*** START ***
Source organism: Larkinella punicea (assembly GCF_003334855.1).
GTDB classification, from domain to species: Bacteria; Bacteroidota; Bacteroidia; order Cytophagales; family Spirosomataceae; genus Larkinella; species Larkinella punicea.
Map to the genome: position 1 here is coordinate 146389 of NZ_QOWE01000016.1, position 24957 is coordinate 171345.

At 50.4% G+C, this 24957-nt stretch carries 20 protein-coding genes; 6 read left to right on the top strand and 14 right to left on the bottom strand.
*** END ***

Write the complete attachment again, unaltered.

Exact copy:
Source organism: Larkinella punicea (assembly GCF_003334855.1).
GTDB classification, from domain to species: Bacteria; Bacteroidota; Bacteroidia; order Cytophagales; family Spirosomataceae; genus Larkinella; species Larkinella punicea.
Map to the genome: position 1 here is coordinate 146389 of NZ_QOWE01000016.1, position 24957 is coordinate 171345.

At 50.4% G+C, this 24957-nt stretch carries 20 protein-coding genes; 6 read left to right on the top strand and 14 right to left on the bottom strand.